Introduction: Early life is increasingly recognized as a major determinant for the development of the immune system and the overall health for the entire human lifespan. However, knowledge of the molecular drivers involved in these processes in newborns is fragmentary at best. This limits the success of preventative, diagnostic, and therapeutic interventions, especially for newborns where death caused by infections are most common, due to an immature immune system.
Method: Blood plasma samples were collected from 30 newborns in Gambia at the day of birth and at a follow-up visit (Table). A similar cohort was collected in Papua New Guinea for validation. We characterized the plasma-proteome using one μL plasma. In brief, the samples were prepared in a 96-well format, and the generated peptides were analyzed on a Q Exactive (Thermo) mass spectrometer using a 45 min gradient per sample.
Results: Cumulated, we identified 684 proteins in the 60 plasma samples (FDR<1%). Comparing day 1, 3, and 7 to day 0, we identified 10, 19, and 41 proteins with a statistically significantly changed plasma-concentration, respectively. As expected haptoglobin (HP) was increased, and already from day 1. The concentration of proteins involved in the innate immune system, e.g. complement, showed significant changes within 24 hours of birth. The concentration of maternally transferred IgG-antibodies, decreased after day 7, whereas native IgM-production increased.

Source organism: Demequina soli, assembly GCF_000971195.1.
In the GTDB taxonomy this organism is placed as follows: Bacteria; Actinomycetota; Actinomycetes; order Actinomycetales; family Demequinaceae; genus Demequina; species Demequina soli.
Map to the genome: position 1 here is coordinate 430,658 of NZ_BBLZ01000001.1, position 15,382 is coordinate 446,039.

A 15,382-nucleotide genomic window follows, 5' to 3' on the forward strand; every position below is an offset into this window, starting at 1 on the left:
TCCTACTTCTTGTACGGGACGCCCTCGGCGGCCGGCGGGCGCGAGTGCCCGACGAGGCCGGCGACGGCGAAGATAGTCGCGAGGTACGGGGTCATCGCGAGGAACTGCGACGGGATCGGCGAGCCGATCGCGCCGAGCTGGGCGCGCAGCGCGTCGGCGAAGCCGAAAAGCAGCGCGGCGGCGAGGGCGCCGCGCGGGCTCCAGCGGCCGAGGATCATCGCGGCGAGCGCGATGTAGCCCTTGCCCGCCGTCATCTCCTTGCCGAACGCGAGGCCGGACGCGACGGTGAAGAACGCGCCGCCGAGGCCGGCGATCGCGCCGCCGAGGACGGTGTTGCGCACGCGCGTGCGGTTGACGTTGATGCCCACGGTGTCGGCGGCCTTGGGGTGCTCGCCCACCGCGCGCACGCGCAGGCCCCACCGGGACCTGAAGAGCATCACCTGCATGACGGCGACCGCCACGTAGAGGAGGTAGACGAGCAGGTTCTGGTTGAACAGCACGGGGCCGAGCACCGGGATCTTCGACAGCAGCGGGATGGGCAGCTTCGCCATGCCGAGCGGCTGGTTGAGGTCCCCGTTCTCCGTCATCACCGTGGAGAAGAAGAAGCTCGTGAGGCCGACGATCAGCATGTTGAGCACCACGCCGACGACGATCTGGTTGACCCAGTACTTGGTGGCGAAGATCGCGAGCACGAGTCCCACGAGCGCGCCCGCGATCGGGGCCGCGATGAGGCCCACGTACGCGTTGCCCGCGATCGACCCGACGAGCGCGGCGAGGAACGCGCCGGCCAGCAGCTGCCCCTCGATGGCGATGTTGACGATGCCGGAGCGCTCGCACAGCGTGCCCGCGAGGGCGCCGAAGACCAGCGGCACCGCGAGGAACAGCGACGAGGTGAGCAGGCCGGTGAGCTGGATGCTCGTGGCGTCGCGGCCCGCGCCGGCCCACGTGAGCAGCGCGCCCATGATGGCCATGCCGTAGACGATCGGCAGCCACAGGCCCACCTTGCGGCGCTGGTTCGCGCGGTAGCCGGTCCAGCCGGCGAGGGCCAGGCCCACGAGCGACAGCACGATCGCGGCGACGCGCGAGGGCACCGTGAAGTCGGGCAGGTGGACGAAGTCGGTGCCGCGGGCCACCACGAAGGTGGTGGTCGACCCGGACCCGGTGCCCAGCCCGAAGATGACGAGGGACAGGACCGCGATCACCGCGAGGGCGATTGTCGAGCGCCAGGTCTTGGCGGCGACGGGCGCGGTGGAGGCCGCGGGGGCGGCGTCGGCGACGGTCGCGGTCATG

Conclusion: Significant and consistent changes related to ontogeny can be detected in the newborn plasma proteome during the first week of life. Within the first week of life, both the innate and adaptive immune system undergoes significant development.
|Conference||Human Immunology Project Consortium (HIPC) 2019|
|Location||5601 Fishers Lane, Conference Rooms 1D13 and 1D06|
|Period||27/03/2019 → 28/03/2019|